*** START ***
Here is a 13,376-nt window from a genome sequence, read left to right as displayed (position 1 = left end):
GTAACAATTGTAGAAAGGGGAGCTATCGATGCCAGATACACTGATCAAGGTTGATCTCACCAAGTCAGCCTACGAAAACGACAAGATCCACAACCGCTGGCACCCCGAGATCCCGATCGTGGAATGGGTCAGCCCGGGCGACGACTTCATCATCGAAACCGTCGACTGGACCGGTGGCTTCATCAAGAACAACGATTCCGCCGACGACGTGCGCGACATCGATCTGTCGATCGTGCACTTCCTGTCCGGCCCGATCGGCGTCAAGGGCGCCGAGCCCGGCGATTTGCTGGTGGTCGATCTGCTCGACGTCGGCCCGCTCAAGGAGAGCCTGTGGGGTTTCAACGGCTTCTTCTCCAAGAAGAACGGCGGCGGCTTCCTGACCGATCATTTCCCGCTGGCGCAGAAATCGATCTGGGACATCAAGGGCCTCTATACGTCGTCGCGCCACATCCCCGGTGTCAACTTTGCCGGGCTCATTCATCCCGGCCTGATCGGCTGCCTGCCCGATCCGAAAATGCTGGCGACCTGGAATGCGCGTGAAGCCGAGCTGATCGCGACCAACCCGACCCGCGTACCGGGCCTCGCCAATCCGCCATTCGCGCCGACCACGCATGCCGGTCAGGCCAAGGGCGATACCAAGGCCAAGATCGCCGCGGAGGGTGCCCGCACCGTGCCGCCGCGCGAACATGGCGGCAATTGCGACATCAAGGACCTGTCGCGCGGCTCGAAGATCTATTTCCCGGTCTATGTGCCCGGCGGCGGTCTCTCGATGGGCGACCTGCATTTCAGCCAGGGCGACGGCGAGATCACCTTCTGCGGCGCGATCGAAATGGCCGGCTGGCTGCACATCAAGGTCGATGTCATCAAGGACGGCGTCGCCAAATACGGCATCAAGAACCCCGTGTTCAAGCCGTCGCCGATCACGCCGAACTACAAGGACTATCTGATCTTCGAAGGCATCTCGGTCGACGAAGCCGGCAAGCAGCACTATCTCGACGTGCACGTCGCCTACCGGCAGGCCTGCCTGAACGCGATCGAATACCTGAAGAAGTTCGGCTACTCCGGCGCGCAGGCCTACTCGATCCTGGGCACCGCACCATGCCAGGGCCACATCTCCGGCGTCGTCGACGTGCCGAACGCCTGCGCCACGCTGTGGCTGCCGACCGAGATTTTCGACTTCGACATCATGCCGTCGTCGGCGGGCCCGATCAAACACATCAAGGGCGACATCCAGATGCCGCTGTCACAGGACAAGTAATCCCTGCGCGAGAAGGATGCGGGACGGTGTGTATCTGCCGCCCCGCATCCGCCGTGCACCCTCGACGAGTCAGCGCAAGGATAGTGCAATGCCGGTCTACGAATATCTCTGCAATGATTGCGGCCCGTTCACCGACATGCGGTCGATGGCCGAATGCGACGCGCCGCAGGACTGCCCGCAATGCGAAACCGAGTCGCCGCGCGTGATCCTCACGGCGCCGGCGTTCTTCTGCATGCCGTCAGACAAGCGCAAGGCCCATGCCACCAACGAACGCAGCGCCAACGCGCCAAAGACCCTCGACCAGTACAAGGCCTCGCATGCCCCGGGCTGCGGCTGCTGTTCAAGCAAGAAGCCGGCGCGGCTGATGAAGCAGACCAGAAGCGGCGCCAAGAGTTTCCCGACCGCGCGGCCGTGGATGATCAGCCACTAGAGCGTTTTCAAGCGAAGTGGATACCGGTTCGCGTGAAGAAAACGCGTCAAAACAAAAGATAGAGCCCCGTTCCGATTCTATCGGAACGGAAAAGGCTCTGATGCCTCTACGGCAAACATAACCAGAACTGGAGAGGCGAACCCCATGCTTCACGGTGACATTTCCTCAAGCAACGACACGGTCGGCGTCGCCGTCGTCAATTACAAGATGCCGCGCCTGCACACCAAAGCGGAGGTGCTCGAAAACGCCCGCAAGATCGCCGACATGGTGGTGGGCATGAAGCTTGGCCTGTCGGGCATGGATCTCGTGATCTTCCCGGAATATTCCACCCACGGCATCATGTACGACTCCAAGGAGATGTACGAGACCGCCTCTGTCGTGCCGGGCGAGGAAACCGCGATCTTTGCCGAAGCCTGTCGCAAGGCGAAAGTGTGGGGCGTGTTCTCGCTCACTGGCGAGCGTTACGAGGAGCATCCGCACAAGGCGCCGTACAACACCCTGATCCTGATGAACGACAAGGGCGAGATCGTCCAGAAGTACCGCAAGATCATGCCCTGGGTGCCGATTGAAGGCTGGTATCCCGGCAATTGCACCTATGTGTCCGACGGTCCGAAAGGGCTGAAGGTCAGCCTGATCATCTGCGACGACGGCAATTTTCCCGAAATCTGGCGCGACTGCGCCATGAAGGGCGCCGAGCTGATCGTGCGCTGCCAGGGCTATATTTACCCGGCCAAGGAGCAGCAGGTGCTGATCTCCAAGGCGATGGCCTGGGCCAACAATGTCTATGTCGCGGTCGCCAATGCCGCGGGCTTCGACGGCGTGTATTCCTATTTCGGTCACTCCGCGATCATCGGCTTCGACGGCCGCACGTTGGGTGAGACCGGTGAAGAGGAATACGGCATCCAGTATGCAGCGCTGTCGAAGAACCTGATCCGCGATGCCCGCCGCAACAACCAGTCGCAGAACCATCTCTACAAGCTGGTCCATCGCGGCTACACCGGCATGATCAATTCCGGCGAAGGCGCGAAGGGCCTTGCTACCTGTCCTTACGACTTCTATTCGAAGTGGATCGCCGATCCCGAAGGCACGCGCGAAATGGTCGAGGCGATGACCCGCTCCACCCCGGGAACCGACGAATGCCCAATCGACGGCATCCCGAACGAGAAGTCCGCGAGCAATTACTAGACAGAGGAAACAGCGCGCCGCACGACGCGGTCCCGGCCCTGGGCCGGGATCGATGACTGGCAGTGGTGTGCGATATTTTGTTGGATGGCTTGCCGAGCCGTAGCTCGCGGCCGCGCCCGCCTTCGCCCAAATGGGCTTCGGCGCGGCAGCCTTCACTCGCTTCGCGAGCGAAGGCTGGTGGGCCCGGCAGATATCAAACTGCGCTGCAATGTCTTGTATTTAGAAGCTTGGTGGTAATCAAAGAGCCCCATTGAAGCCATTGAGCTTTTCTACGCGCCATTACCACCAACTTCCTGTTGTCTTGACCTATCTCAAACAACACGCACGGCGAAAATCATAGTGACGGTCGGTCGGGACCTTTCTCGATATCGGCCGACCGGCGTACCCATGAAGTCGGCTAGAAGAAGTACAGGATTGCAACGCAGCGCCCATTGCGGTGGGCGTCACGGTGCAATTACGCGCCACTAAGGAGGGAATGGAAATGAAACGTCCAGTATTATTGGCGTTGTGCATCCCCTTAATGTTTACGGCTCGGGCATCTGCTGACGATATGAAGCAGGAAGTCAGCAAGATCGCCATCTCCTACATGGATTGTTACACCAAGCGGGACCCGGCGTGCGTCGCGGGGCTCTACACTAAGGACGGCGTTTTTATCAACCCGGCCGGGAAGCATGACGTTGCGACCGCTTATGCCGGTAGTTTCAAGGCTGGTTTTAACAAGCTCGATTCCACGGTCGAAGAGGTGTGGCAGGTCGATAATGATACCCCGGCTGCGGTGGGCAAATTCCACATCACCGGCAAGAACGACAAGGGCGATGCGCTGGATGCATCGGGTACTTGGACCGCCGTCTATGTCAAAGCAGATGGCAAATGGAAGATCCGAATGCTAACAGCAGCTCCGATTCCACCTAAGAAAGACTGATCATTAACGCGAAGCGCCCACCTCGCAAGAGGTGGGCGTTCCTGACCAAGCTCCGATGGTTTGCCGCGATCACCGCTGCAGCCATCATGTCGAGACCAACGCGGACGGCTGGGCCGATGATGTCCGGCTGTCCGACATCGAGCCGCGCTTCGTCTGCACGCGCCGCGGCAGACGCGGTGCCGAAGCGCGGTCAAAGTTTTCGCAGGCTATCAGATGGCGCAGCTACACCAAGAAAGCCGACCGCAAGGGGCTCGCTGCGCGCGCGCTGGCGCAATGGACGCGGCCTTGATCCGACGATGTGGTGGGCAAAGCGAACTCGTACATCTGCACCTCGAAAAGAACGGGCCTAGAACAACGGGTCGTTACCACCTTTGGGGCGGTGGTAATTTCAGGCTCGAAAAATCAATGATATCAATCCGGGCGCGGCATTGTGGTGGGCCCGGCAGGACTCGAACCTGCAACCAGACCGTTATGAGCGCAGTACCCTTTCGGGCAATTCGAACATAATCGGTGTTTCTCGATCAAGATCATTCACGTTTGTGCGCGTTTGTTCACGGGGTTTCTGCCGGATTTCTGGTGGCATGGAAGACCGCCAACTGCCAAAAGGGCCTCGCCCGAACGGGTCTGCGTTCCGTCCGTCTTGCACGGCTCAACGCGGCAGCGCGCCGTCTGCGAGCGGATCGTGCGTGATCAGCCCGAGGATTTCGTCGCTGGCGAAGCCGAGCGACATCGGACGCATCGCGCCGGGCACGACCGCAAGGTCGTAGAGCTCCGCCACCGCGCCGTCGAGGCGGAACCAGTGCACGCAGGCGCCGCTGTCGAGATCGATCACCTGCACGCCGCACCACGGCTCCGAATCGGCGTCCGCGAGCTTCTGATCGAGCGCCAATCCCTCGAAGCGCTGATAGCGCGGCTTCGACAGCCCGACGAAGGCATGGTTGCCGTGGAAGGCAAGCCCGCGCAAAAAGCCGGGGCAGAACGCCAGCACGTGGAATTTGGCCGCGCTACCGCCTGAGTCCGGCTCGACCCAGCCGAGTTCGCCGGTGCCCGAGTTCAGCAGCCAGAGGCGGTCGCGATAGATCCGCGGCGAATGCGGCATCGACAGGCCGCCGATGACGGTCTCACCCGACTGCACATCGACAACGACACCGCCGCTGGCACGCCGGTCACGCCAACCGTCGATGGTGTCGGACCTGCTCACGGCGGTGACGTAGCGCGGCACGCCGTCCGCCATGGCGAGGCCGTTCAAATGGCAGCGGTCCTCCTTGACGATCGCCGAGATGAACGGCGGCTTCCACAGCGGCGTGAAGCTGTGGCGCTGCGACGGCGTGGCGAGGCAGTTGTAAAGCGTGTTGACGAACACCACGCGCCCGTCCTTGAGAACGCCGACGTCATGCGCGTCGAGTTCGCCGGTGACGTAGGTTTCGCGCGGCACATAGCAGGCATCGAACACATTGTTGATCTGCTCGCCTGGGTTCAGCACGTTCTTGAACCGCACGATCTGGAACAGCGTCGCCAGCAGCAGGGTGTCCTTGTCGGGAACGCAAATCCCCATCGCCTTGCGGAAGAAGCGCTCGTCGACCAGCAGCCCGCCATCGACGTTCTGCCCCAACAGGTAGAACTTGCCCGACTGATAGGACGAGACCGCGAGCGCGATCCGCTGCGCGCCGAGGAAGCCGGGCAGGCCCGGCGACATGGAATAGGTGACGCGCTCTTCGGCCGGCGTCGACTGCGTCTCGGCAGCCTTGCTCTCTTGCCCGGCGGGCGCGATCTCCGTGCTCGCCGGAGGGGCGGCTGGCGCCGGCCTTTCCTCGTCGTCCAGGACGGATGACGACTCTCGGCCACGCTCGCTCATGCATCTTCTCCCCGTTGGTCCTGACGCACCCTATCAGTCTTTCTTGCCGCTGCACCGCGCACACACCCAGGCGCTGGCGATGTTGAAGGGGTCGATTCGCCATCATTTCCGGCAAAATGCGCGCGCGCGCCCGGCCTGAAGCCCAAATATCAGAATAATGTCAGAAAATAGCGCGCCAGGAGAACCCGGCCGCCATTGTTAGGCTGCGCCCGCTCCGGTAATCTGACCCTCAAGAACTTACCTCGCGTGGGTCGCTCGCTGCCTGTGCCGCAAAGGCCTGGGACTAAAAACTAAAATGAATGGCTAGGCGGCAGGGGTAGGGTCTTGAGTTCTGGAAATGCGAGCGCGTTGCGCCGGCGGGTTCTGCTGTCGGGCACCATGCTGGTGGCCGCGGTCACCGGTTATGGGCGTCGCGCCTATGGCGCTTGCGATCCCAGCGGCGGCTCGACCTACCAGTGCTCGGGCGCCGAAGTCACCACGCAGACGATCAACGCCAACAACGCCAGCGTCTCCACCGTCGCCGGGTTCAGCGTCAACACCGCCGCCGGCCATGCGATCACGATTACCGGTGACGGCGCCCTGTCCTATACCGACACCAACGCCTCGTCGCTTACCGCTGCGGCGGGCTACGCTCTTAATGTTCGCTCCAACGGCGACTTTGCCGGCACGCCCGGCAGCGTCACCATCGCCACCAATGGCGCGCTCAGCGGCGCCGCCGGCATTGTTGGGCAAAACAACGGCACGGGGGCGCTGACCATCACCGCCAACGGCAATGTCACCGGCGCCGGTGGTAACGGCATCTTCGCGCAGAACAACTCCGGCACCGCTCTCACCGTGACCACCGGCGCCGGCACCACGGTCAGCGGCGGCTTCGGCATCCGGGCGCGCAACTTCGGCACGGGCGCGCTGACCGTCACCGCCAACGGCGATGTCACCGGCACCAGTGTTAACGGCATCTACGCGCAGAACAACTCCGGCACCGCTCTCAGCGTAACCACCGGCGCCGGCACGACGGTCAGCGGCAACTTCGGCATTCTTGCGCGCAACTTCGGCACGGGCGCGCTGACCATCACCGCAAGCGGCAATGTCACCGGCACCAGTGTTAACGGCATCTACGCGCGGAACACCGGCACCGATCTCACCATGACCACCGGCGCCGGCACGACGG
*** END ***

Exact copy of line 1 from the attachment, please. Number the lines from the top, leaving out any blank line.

Here is a 13,376-nt window from a genome sequence, read left to right as displayed (position 1 = left end):